1. Key internal control objectives of Goodner’s Huntington Sales Office: a. Controls should be able to prevent and detect fraud. Authorization should be required for every sales transaction. Woody would not be able to sell returned tires from customers and consignees for his own benefits if all sales transactions needed prior management’s approval. b. Controls should aim at safeguarding physical assets. Sales Office should ensure that only certain authorized personnel could get access to the warehouse and at any time security should be enforced to minimize inventory shortages and shrinkages c. Controls should ensure the completeness and accuracy of accounting records. Woody would charge merchandise that he sold for his benefit to the accounts of large volume customers. Or in other words, Woody has altered the nature of the transactions by inflating the number of tires the customers actually ordered.
2. Key internal control weaknesses that were evident in the Huntington unit’s operations a. Strong reliance on the honesty and integrity of the employees they hired. The company recruited its personnel basing off references and recommendations; however this practice could not make up for the lack of a strong internal control system. b. Insufficient personnel. Its crew of 10 to 12 people had to staff its 14 sales outlets. Many of Goodner’s personnel had to take on double positions such as Goodner’s secretary who worked as both the receptionist and the bookkeeper. c. Unrestricted access to the accounting system by the unit’s sales manager and two sales representatives.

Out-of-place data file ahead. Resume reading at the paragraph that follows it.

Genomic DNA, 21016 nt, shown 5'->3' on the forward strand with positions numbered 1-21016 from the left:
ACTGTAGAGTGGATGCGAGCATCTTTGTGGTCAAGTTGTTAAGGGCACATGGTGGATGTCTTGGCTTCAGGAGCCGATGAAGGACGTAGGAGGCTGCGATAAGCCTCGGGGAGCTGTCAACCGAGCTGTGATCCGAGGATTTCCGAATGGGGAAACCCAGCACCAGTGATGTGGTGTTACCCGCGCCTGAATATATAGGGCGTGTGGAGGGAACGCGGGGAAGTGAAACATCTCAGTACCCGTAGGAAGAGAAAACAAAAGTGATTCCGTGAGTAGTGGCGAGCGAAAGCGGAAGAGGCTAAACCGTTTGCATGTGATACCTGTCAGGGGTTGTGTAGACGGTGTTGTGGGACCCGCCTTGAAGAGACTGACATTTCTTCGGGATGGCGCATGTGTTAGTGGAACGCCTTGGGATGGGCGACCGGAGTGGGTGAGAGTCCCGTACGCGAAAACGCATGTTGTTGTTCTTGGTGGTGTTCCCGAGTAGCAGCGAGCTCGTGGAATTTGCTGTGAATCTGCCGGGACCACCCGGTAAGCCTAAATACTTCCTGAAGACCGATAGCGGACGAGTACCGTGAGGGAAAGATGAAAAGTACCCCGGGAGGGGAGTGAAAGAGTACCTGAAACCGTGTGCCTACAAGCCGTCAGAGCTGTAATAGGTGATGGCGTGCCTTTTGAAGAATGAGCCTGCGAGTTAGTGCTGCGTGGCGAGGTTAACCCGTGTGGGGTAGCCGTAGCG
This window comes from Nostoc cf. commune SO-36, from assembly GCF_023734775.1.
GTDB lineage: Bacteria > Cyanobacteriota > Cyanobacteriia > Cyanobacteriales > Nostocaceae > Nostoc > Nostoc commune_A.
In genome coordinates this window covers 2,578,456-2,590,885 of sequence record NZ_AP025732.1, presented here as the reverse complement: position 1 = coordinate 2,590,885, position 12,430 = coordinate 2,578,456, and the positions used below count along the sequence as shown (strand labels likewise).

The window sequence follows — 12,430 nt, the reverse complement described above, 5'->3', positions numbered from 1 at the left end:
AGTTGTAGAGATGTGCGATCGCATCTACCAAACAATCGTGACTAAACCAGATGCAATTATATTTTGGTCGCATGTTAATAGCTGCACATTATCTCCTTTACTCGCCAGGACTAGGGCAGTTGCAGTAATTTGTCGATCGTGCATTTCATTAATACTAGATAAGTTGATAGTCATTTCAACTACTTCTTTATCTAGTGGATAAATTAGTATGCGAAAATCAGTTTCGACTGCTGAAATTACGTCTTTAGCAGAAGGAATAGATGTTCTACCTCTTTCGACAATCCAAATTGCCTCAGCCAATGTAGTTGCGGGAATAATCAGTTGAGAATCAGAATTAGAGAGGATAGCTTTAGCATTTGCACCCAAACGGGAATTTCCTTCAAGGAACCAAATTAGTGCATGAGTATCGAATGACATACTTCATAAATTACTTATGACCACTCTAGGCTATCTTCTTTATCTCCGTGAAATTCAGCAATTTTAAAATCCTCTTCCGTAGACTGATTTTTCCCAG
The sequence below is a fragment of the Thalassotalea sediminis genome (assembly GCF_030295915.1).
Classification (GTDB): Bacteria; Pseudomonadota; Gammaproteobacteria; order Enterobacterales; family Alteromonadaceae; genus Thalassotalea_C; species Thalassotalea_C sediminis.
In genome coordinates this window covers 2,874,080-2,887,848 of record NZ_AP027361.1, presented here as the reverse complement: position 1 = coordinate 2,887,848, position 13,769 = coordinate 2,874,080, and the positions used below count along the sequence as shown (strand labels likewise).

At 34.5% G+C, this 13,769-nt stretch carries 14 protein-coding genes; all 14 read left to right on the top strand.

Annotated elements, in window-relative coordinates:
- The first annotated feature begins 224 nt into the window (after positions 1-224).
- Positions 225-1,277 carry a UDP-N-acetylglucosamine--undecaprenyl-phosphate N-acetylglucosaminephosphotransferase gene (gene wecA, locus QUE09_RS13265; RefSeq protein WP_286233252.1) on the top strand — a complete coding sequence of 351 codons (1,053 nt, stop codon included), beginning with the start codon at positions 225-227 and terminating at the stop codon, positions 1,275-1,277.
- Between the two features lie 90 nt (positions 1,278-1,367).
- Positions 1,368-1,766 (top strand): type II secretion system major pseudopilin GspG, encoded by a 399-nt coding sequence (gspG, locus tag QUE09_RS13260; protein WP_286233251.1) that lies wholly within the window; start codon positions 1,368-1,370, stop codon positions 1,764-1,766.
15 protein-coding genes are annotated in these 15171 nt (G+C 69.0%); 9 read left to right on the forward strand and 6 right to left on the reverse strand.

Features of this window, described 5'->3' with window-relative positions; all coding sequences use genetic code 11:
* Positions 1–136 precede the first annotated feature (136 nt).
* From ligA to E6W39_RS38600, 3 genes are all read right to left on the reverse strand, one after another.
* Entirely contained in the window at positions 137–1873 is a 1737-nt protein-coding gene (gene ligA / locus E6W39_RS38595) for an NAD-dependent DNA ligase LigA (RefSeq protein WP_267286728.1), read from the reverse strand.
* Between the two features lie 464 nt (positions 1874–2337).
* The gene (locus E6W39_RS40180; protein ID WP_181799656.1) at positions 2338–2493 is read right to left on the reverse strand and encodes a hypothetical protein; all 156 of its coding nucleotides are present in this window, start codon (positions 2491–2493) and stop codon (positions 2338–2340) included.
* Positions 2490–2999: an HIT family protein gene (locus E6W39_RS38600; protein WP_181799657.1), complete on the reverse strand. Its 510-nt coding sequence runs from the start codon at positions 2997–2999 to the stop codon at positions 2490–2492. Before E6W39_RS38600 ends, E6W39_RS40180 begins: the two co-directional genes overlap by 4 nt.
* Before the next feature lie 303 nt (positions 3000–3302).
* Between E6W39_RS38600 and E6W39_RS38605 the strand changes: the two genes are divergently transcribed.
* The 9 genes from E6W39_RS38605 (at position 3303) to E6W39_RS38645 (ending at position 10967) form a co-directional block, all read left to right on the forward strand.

This gave Woody a good opportunity to commit fraud. d. Lack of security for its tire inventory, which typically ranged from $300,000 to $700,000 per each sales outlet. 3. Control policies or procedures to alleviate the control weaknesses identified in question 2: a. Authorization of transactions: Management approval should be required on all transactions. Otherwise, the tire purchase request should be made by one individual and got approved by a different one. b. Segregation of duties: The secretary should not act as both the secretary and the receptionist. Report on returned items should be generated by one individual and then another individual should receive and put the returned items back to stock.